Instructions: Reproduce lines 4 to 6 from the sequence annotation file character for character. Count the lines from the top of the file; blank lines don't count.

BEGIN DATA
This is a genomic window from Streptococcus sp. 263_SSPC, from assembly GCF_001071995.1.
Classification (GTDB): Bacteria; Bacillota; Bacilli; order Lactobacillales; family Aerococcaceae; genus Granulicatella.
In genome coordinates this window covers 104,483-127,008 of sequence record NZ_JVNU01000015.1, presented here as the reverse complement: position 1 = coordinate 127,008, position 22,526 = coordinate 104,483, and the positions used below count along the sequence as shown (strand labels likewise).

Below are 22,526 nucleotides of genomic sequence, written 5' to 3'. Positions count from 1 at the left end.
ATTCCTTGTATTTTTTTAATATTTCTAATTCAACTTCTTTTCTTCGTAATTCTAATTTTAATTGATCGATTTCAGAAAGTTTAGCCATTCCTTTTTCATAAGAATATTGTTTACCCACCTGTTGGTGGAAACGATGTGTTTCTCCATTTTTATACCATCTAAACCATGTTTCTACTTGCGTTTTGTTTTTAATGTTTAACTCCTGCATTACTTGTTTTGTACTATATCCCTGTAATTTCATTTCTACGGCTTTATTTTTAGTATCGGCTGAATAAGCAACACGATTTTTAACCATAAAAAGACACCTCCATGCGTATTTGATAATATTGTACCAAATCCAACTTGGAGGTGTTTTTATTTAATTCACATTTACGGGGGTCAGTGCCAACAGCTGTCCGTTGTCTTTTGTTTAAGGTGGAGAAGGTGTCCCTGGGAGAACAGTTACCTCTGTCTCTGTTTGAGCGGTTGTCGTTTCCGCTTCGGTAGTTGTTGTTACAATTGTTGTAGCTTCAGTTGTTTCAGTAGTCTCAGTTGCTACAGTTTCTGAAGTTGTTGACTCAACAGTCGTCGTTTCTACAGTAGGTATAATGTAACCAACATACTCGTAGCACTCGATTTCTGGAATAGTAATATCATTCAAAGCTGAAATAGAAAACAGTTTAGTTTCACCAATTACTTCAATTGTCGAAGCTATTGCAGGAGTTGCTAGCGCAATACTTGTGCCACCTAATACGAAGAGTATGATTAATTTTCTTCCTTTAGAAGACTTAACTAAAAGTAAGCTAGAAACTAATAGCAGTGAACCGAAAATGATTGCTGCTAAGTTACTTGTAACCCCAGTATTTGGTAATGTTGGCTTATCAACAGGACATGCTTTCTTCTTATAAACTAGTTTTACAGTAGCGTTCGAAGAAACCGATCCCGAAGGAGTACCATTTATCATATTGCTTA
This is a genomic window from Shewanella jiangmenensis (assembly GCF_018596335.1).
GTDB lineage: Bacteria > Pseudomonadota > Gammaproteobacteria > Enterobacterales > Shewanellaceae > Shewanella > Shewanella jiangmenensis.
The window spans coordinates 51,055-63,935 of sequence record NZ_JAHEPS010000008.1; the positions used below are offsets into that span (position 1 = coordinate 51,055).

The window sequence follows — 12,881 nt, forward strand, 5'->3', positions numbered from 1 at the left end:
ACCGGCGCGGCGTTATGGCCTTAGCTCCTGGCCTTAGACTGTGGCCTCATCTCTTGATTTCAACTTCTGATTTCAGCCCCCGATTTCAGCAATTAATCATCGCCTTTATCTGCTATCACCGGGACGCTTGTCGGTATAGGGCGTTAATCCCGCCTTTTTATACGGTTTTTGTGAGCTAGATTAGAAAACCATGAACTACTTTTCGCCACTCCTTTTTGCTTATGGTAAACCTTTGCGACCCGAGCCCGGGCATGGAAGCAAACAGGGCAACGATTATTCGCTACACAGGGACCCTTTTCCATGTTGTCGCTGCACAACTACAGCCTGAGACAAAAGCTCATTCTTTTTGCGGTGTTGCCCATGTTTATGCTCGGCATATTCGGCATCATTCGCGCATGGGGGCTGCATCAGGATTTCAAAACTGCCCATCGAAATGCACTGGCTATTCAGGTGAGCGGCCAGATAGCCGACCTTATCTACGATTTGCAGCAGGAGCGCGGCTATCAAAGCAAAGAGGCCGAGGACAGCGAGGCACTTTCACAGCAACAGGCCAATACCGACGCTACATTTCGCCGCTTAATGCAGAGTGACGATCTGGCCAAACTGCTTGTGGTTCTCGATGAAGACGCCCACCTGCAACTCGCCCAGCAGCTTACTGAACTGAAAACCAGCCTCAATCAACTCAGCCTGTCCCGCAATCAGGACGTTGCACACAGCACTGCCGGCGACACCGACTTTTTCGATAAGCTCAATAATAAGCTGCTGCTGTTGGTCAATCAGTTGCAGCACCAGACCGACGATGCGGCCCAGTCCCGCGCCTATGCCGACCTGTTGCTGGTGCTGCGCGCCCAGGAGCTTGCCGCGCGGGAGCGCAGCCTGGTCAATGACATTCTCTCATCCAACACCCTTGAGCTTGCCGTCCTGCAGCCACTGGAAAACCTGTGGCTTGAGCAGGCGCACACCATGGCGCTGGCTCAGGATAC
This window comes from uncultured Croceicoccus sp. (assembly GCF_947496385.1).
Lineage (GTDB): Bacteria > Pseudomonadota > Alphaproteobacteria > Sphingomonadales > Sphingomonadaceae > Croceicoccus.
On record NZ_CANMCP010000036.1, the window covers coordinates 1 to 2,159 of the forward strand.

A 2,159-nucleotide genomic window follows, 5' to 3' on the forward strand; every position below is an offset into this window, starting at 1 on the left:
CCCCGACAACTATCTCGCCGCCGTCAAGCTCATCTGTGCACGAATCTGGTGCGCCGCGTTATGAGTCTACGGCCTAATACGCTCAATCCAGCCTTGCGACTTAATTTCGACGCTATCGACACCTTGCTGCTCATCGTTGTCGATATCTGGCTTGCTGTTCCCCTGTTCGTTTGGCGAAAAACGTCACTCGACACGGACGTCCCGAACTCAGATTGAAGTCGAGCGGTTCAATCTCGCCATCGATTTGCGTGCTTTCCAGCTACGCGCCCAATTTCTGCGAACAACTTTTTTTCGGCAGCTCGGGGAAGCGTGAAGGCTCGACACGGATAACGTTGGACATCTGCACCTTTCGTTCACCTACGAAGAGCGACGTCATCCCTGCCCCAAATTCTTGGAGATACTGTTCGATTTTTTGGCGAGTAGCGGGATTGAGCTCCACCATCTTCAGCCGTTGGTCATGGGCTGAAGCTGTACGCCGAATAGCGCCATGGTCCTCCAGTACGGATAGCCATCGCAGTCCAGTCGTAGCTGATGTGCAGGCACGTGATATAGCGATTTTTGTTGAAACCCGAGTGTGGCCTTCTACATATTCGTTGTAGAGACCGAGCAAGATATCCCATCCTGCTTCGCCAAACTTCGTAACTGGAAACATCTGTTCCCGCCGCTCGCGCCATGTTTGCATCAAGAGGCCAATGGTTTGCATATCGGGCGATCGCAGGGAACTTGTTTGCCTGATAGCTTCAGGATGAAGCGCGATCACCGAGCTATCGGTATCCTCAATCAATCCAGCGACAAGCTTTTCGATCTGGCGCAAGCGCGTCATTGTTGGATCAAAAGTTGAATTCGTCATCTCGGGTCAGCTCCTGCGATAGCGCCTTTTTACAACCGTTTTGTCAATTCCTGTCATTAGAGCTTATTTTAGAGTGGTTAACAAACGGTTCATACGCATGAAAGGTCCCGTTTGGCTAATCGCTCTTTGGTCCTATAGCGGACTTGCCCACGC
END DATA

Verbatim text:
Below are 22,526 nucleotides of genomic sequence, written 5' to 3'. Positions count from 1 at the left end.
ATTCCTTGTATTTTTTTAATATTTCTAATTCAACTTCTTTTCTTCGTAATTCTAATTTTAATTGATCGATTTCAGAAAGTTTAGCCATTCCTTTTTCATAAGAATATTGTTTACCCACCTGTTGGTGGAAACGATGTGTTTCTCCATTTTTATACCATCTAAACCATGTTTCTACTTGCGTTTTGTTTTTAATGTTTAACTCCTGCATTACTTGTTTTGTACTATATCCCTGTAATTTCATTTCTACGGCTTTATTTTTAGTATCGGCTGAATAAGCAACACGATTTTTAACCATAAAAAGACACCTCCATGCGTATTTGATAATATTGTACCAAATCCAACTTGGAGGTGTTTTTATTTAATTCACATTTACGGGGGTCAGTGCCAACAGCTGTCCGTTGTCTTTTGTTTAAGGTGGAGAAGGTGTCCCTGGGAGAACAGTTACCTCTGTCTCTGTTTGAGCGGTTGTCGTTTCCGCTTCGGTAGTTGTTGTTACAATTGTTGTAGCTTCAGTTGTTTCAGTAGTCTCAGTTGCTACAGTTTCTGAAGTTGTTGACTCAACAGTCGTCGTTTCTACAGTAGGTATAATGTAACCAACATACTCGTAGCACTCGATTTCTGGAATAGTAATATCATTCAAAGCTGAAATAGAAAACAGTTTAGTTTCACCAATTACTTCAATTGTCGAAGCTATTGCAGGAGTTGCTAGCGCAATACTTGTGCCACCTAATACGAAGAGTATGATTAATTTTCTTCCTTTAGAAGACTTAACTAAAAGTAAGCTAGAAACTAATAGCAGTGAACCGAAAATGATTGCTGCTAAGTTACTTGTAACCCCAGTATTTGGTAATGTTGGCTTATCAACAGGACATGCTTTCTTCTTATAAACTAGTTTTACAGTAGCGTTCGAAGAAACCGATCCCGAAGGAGTACCATTTATCATATTGCTTA
This is a genomic window from Shewanella jiangmenensis (assembly GCF_018596335.1).